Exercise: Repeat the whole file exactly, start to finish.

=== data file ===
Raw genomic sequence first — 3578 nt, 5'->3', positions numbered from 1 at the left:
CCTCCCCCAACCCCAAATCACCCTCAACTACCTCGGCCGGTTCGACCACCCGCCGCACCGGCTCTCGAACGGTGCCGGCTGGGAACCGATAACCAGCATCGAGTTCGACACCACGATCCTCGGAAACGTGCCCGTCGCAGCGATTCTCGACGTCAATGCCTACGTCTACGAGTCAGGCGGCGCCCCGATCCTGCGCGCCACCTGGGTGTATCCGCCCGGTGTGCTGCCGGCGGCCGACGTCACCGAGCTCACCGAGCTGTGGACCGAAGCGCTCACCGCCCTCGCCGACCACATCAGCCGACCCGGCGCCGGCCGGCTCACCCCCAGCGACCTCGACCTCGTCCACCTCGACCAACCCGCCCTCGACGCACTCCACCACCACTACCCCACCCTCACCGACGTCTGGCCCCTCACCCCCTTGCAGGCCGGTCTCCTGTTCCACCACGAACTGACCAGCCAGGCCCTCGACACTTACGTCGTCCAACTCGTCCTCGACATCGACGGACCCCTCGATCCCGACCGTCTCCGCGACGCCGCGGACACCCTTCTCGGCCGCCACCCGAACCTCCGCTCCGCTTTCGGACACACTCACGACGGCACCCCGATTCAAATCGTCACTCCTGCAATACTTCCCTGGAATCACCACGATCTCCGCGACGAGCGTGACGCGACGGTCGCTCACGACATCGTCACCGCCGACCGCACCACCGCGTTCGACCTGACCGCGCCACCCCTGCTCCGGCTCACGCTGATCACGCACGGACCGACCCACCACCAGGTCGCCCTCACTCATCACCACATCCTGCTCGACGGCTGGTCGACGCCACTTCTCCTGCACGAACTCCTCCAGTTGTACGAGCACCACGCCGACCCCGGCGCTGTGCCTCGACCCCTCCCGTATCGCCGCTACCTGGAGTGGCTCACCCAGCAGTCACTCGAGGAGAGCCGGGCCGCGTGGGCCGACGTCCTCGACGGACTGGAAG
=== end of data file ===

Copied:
Raw genomic sequence first — 3578 nt, 5'->3', positions numbered from 1 at the left:
CCTCCCCCAACCCCAAATCACCCTCAACTACCTCGGCCGGTTCGACCACCCGCCGCACCGGCTCTCGAACGGTGCCGGCTGGGAACCGATAACCAGCATCGAGTTCGACACCACGATCCTCGGAAACGTGCCCGTCGCAGCGATTCTCGACGTCAATGCCTACGTCTACGAGTCAGGCGGCGCCCCGATCCTGCGCGCCACCTGGGTGTATCCGCCCGGTGTGCTGCCGGCGGCCGACGTCACCGAGCTCACCGAGCTGTGGACCGAAGCGCTCACCGCCCTCGCCGACCACATCAGCCGACCCGGCGCCGGCCGGCTCACCCCCAGCGACCTCGACCTCGTCCACCTCGACCAACCCGCCCTCGACGCACTCCACCACCACTACCCCACCCTCACCGACGTCTGGCCCCTCACCCCCTTGCAGGCCGGTCTCCTGTTCCACCACGAACTGACCAGCCAGGCCCTCGACACTTACGTCGTCCAACTCGTCCTCGACATCGACGGACCCCTCGATCCCGACCGTCTCCGCGACGCCGCGGACACCCTTCTCGGCCGCCACCCGAACCTCCGCTCCGCTTTCGGACACACTCACGACGGCACCCCGATTCAAATCGTCACTCCTGCAATACTTCCCTGGAATCACCACGATCTCCGCGACGAGCGTGACGCGACGGTCGCTCACGACATCGTCACCGCCGACCGCACCACCGCGTTCGACCTGACCGCGCCACCCCTGCTCCGGCTCACGCTGATCACGCACGGACCGACCCACCACCAGGTCGCCCTCACTCATCACCACATCCTGCTCGACGGCTGGTCGACGCCACTTCTCCTGCACGAACTCCTCCAGTTGTACGAGCACCACGCCGACCCCGGCGCTGTGCCTCGACCCCTCCCGTATCGCCGCTACCTGGAGTGGCTCACCCAGCAGTCACTCGAGGAGAGCCGGGCCGCGTGGGCCGACGTCCTCGACGGACTGGAAG